Hispanic advocates call immigration bill "unfair" - WALB.com, Albany News, Weather, Sports

Hispanic advocates call immigration bill "unfair"

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  • Worth Co. hosts open house

    Worth Co. hosts open house

    Monday, July 28 2014 11:24 PM EDT2014-07-29 03:24:37 GMT
    It's already back to school time for some south Georgia students. Classes start tomorrow in Worth County.On Monday afternoon, all the schools held open houses for parents and students.At Worth County elementary, families got to met the teachers and get acquainted with the school.The Principal says the staff is ready, and parents told us they appreciated the open house."We are just going to keep going strong with things that we have done in the past, we had a very successful school year last y...More >>
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  • Lee Co. Woman speaks out about scary home invasion

    Lee Co. Woman speaks out about scary home invasion

    Monday, July 28 2014 11:20 PM EDT2014-07-29 03:20:11 GMT
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    A Lee County woman says she'll think twice before opening her front door after a frightening home invasion.Tonya Stewart says Friday night a group of young people rushed inside her home and beat her up.Her husband ran to help. In the meantime, her 2-year-old niece suffered a busted lip.Stewart ended up with bruises and a black eye.“I just felt like my house was in danger and my life was in danger. I felt like I was gonna be killed or someone in my house was gonna be killed. I had a little gir...More >>
  • Football coaches stress hydration as South Georgia heats up

    Football coaches stress hydration as South Georgia heats up

    Monday, July 28 2014 11:12 PM EDT2014-07-29 03:12:23 GMT
    Football is an intense, and grueling collision sport, and when South Georgia heats up, practice is even more stressful on the body."We don't wanna lose a kid because of the fact they are not hydrating themselves," says Monroe Head Coach Charles Truitt.That's why coaches stress the importance of staying hydrated on and off the field."We preach when they get home at night after football practice, to hydrate themselves and then we they get up in the morning hydrate themselves," says Truitt.After...More >>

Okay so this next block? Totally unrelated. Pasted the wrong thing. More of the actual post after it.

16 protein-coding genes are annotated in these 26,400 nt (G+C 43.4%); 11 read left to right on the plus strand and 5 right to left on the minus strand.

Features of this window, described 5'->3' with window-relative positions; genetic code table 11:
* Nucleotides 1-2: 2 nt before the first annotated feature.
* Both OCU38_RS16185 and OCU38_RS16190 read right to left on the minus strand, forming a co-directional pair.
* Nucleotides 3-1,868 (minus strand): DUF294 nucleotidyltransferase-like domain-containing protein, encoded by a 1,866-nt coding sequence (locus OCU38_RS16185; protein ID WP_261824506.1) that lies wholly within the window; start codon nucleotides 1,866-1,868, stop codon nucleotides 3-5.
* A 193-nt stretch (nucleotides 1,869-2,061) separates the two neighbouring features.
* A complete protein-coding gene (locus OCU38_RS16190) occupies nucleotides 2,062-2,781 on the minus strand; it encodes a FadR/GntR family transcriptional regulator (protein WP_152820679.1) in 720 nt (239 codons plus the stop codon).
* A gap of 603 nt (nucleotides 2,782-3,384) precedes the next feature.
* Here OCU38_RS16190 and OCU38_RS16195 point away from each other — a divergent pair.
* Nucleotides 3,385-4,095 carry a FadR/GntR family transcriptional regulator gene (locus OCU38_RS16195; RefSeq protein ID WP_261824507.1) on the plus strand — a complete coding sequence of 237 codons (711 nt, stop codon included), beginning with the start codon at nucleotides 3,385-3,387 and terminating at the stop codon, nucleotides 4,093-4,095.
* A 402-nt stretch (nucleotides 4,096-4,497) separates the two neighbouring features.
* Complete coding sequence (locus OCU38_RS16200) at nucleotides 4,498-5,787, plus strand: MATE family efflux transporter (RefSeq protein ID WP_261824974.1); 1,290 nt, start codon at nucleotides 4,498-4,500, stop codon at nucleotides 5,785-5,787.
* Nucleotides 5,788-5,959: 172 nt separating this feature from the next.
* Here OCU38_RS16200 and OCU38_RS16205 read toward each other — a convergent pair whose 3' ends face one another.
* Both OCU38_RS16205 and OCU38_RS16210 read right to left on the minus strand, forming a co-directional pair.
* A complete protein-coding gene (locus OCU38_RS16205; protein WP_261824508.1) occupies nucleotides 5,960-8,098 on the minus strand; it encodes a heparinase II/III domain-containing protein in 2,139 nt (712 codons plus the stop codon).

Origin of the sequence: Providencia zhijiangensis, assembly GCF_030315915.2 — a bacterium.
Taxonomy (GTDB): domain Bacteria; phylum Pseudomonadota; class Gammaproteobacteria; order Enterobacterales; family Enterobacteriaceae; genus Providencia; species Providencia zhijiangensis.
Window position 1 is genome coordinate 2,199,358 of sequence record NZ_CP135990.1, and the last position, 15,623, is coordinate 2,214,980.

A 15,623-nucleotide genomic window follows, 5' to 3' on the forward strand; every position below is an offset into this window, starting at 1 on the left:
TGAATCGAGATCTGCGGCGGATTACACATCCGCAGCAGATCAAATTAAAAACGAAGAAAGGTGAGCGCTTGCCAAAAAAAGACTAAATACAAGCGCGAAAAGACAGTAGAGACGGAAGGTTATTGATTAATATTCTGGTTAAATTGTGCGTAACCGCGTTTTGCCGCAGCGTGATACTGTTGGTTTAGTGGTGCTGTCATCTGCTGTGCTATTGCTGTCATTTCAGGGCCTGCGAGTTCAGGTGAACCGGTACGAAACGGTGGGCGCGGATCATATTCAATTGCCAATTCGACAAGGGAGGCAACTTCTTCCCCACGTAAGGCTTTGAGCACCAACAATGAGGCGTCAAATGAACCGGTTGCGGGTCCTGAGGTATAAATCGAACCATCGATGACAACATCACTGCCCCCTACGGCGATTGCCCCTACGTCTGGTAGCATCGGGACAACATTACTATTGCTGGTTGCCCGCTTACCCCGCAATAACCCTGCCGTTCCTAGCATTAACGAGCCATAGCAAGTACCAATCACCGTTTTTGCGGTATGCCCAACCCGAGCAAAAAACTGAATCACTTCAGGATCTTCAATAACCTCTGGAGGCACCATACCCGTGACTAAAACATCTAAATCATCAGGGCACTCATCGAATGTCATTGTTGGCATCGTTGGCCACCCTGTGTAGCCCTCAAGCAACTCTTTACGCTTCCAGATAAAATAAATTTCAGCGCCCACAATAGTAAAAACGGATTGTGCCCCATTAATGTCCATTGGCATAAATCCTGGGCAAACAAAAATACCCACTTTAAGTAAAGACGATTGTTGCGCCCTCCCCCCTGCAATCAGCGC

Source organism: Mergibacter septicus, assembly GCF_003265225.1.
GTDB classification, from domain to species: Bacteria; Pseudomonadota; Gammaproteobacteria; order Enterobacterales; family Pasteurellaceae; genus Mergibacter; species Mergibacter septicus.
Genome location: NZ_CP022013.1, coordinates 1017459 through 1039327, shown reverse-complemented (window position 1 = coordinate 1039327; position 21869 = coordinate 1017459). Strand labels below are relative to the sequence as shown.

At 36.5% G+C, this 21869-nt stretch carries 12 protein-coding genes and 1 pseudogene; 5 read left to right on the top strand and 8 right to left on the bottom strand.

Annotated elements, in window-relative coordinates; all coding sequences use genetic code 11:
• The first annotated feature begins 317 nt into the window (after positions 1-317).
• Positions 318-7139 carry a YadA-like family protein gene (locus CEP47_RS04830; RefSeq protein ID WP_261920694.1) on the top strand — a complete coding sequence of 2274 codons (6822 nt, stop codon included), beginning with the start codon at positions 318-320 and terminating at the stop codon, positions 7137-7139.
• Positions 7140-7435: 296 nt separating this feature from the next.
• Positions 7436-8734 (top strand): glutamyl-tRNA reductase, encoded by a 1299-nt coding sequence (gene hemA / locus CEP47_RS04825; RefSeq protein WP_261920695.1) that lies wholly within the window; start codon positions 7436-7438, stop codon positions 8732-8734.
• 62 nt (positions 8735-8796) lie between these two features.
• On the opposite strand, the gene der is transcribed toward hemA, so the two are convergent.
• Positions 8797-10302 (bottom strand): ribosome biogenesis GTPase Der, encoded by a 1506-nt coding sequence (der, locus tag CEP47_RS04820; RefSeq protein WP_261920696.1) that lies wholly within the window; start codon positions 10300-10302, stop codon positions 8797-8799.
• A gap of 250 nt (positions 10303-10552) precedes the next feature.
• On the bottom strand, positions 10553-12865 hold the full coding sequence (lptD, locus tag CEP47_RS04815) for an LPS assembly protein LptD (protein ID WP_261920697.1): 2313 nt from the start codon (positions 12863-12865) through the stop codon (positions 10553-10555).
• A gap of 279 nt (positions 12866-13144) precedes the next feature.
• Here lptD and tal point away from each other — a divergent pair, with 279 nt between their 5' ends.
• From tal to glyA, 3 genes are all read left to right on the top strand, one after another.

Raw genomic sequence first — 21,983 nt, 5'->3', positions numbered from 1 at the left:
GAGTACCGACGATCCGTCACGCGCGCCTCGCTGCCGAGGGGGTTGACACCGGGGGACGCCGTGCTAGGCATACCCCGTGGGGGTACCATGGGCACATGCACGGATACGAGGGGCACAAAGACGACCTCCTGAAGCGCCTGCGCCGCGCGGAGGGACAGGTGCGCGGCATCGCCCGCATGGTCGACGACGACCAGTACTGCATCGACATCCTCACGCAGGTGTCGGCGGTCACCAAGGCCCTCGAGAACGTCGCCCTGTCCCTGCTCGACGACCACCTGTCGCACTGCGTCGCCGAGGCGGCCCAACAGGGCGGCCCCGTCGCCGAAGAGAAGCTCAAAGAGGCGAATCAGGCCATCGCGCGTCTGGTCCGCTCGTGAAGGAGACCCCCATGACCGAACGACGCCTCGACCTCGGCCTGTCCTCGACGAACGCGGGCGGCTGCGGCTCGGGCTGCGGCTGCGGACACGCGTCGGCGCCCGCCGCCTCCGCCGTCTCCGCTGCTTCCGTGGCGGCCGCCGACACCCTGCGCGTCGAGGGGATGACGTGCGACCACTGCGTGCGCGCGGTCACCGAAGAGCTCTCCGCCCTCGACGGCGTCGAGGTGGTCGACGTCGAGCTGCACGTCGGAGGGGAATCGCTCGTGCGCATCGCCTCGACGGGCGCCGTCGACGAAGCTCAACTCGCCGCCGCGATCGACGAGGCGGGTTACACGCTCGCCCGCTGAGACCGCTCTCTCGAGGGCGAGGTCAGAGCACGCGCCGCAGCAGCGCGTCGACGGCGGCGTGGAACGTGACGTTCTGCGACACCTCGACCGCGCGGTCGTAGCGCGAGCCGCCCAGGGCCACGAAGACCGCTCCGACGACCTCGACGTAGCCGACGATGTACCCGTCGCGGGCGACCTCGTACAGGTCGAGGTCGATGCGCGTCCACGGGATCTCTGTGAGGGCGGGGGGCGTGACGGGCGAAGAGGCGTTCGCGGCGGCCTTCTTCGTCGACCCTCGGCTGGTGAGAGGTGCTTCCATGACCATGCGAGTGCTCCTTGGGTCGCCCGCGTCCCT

Football is an intense, and grueling collision sport, and when South Georgia heats up, practice is even more stressful on the body."We don't wanna lose a kid because of the fact they are not hydrating themselves," says Monroe Head Coach Charles Truitt.That's why coaches stress the importance of staying hydrated on and off the field."We preach when they get home at night after football practice, to hydrate themselves and then we they get up in the morning hydrate themselves," says Truitt.After...More >>

January 18, 2006

Colquitt County-- State Republican leaders say Georgia shouldn't support illegal immigrants. But a surprise today, Governor Sonny Perdue took a step back from their proposals to prohibit illegals from getting state benefits.

He says it's hypocritical to consider illegal immigrants a burden on the state while we depend on them as a work force.

Advocates for migrant workers agree with the governor.

They often work in fields, and perform jobs many people don't want, all with the hope of making a better life. "That's the work that most of them do, pick tomatoes, and most of us Americans don't want to full with that stuff anymore," says Reverend Bill Turner.

Turner works to save souls, but he also serves as an advocate for the Latino community. He thinks bills to stop governmental assistance to illegal immigrants isn't fair.

"We can't receive you, you're Hispanic, you're not legal, go out in the street, and die, we can't let you in here, that doesn't seem to be exactly right to me," says Turner.

"We need help," says Salvador Monge. Monge has lived in this country for twenty-three years and opposes the bill.

"It will be very hard. It will hurt a lot of people in a lot of ways," says Monge.

One bill would require proof of legal residency to qualify for any state benefits. That could make it difficult for illegal workers to go to school or get health care.

"If they're going to cut health, when the woman goes to the hospital, who's going to pay the bill?" says Monge.

Turner believes Congress needs to make it easier for immigrants to come into the country legally. "They'd be paying their own way, as far as health, education, and welfare," says Turner.

If some of the state bills become law, Salvador worries they'll cause more problems than they solve. "They'll have to do things against the law because they're pushing them," he says.

According to a recent poll, 57% of Georgians support cutting off services to illegal immigrants.

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